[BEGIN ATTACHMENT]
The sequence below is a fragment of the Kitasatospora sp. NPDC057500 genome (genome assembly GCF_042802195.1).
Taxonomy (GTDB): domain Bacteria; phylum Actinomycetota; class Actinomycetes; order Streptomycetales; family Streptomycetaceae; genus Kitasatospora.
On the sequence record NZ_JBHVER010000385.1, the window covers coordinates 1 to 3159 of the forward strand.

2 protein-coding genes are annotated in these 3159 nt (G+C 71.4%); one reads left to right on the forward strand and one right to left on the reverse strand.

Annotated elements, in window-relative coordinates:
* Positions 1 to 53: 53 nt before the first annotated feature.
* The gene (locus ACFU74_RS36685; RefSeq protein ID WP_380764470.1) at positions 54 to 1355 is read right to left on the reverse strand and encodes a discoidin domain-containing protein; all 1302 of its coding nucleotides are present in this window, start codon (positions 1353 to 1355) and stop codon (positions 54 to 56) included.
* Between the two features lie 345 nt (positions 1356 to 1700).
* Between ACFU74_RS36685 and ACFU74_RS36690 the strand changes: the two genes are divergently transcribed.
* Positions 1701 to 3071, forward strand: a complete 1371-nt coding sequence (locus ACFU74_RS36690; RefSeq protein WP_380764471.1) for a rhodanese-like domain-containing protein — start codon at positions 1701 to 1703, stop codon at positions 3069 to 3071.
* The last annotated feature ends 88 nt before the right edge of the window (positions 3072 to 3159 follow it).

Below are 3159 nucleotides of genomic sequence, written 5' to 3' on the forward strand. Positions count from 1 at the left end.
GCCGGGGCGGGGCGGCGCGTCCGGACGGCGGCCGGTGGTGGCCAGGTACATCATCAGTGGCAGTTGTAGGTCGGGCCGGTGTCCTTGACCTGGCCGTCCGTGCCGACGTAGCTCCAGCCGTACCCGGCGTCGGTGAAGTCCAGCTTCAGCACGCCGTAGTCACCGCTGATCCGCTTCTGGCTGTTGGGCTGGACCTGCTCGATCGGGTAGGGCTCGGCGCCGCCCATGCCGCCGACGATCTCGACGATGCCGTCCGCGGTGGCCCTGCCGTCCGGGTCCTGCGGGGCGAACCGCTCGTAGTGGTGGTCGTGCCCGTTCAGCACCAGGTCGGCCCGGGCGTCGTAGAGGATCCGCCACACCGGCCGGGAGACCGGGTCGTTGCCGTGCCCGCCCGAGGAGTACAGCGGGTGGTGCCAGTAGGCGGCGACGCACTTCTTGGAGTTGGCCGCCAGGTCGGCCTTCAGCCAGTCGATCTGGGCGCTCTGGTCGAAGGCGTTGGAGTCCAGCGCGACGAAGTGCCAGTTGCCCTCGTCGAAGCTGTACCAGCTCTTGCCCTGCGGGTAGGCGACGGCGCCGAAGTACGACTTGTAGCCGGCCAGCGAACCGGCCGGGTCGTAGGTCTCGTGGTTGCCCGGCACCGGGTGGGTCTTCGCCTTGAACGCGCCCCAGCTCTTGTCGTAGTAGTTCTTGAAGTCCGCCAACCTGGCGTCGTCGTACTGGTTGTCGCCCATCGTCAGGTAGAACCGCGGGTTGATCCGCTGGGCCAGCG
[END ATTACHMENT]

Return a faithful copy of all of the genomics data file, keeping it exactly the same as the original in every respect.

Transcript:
The sequence below is a fragment of the Kitasatospora sp. NPDC057500 genome (genome assembly GCF_042802195.1).
Taxonomy (GTDB): domain Bacteria; phylum Actinomycetota; class Actinomycetes; order Streptomycetales; family Streptomycetaceae; genus Kitasatospora.
On the sequence record NZ_JBHVER010000385.1, the window covers coordinates 1 to 3159 of the forward strand.

2 protein-coding genes are annotated in these 3159 nt (G+C 71.4%); one reads left to right on the forward strand and one right to left on the reverse strand.

Annotated elements, in window-relative coordinates:
* Positions 1 to 53: 53 nt before the first annotated feature.
* The gene (locus ACFU74_RS36685; RefSeq protein ID WP_380764470.1) at positions 54 to 1355 is read right to left on the reverse strand and encodes a discoidin domain-containing protein; all 1302 of its coding nucleotides are present in this window, start codon (positions 1353 to 1355) and stop codon (positions 54 to 56) included.
* Between the two features lie 345 nt (positions 1356 to 1700).
* Between ACFU74_RS36685 and ACFU74_RS36690 the strand changes: the two genes are divergently transcribed.
* Positions 1701 to 3071, forward strand: a complete 1371-nt coding sequence (locus ACFU74_RS36690; RefSeq protein WP_380764471.1) for a rhodanese-like domain-containing protein — start codon at positions 1701 to 1703, stop codon at positions 3069 to 3071.
* The last annotated feature ends 88 nt before the right edge of the window (positions 3072 to 3159 follow it).

Below are 3159 nucleotides of genomic sequence, written 5' to 3' on the forward strand. Positions count from 1 at the left end.
GCCGGGGCGGGGCGGCGCGTCCGGACGGCGGCCGGTGGTGGCCAGGTACATCATCAGTGGCAGTTGTAGGTCGGGCCGGTGTCCTTGACCTGGCCGTCCGTGCCGACGTAGCTCCAGCCGTACCCGGCGTCGGTGAAGTCCAGCTTCAGCACGCCGTAGTCACCGCTGATCCGCTTCTGGCTGTTGGGCTGGACCTGCTCGATCGGGTAGGGCTCGGCGCCGCCCATGCCGCCGACGATCTCGACGATGCCGTCCGCGGTGGCCCTGCCGTCCGGGTCCTGCGGGGCGAACCGCTCGTAGTGGTGGTCGTGCCCGTTCAGCACCAGGTCGGCCCGGGCGTCGTAGAGGATCCGCCACACCGGCCGGGAGACCGGGTCGTTGCCGTGCCCGCCCGAGGAGTACAGCGGGTGGTGCCAGTAGGCGGCGACGCACTTCTTGGAGTTGGCCGCCAGGTCGGCCTTCAGCCAGTCGATCTGGGCGCTCTGGTCGAAGGCGTTGGAGTCCAGCGCGACGAAGTGCCAGTTGCCCTCGTCGAAGCTGTACCAGCTCTTGCCCTGCGGGTAGGCGACGGCGCCGAAGTACGACTTGTAGCCGGCCAGCGAACCGGCCGGGTCGTAGGTCTCGTGGTTGCCCGGCACCGGGTGGGTCTTCGCCTTGAACGCGCCCCAGCTCTTGTCGTAGTAGTTCTTGAAGTCCGCCAACCTGGCGTCGTCGTACTGGTTGTCGCCCATCGTCAGGTAGAACCGCGGGTTGATCCGCTGGGCCAGCG